Divide Dosas and try Lehengas with Amrit and Anaa Saber for Diwali
welcome to Shopping with Vogue, a series in which we sift through the favorite store of a fashion lover. For this edition, we eat with Amrit and Anaa’s Saber at Saravanaa Bhavan and try on clothes at Anita Dongre to celebrate Diwali.
DJ and host Amrit and writer and model Anaa Saber gave me an address to meet them in Murray Hill – which they call “Curry Hill” due to the sheer amount of South Asian shopping and food. – as well as strict instructions not to look and see which restaurant we go to. They want me to be surprised through our breakfast. We meet there before buying their outfits for Diwali, a five-day holiday celebrated in South Asian culture by a multitude of religions including Hinduism, Sikhism and Buddhism. It is often called the Festival of Lights; the ladies call it New Years. There are parties, hanging lights and gifts. âFor Sikhs, it’s also about celebrating justice and freedom because our guru refused to leave prison without his other political prisoners,â Amrit says.
When I’m on the road, Saber texts me “see you soon” punctuated by a kissed face and a meme of Sandra Bullock paddling blindfolded on a river in the movie. Birdhouse. Even though I only know Amrit and Saber through social media, I already love them. Amrit, who publicly bears her first name, heads the IG Live show Ask Amrit, which focuses on conversations about sex, love, and dating. Saber is a writer which focuses on South Asian designers, and you might have seen it on the catwalks too. Last season, she walked Collina Strada alongside her mother. Both women are South Asian. Amrit was born in Singapore and raised outside of Perth, Australia. She is Sikh and has a Punjabi father and a Gujarati Indian mother, who is also partly Thai. Saber was born on Long Island to Pakistani parents and is a Muslim.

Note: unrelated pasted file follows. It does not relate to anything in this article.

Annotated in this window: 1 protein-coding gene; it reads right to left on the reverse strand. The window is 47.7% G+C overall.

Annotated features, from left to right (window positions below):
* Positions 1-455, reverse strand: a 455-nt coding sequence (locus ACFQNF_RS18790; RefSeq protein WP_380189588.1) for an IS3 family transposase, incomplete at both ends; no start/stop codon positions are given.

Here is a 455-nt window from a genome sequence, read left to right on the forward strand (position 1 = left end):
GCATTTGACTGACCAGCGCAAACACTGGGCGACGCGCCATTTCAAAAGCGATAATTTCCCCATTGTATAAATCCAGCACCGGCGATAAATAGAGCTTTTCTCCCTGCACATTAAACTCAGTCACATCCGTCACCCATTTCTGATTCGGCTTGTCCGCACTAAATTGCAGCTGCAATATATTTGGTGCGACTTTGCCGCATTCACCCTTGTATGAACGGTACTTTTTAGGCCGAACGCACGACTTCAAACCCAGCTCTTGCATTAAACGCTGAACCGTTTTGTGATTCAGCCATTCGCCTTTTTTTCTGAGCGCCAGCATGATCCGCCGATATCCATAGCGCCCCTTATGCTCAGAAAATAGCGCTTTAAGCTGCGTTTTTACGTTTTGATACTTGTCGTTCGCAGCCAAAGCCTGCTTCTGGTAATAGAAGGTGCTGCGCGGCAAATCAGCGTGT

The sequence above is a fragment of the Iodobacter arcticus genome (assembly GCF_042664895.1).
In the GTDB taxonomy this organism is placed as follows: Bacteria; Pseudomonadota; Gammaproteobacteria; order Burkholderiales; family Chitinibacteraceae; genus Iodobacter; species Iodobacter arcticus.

I find myself at the Saravanaa Bhavan restaurant at 81 Lexington Ave. The restaurant, which has a cafeteria vibe, is known for its dosas, a thick, folded pancake that’s stuffed with lentils or potatoes. Saber comes in first, wearing a Damson Madder top and Diesel jeans that I suspect are vintage. “They are new!” she tells me. âI asked my friend who works at Diesel for five different washes. While we wait for Amrit, Saber tells me about growing up in a predominantly white town on Long Island. âI always wanted something different. Obviously, I had darker hair and darker skin. There was nobody of color, which is so crazy to think, âshe says. âThe way I fit in with my peers was with fashion. I used fashion as a shield. When Saber came home from school she would watch Bollywood movies and dress in her mother’s saris. “So much drama!” she says.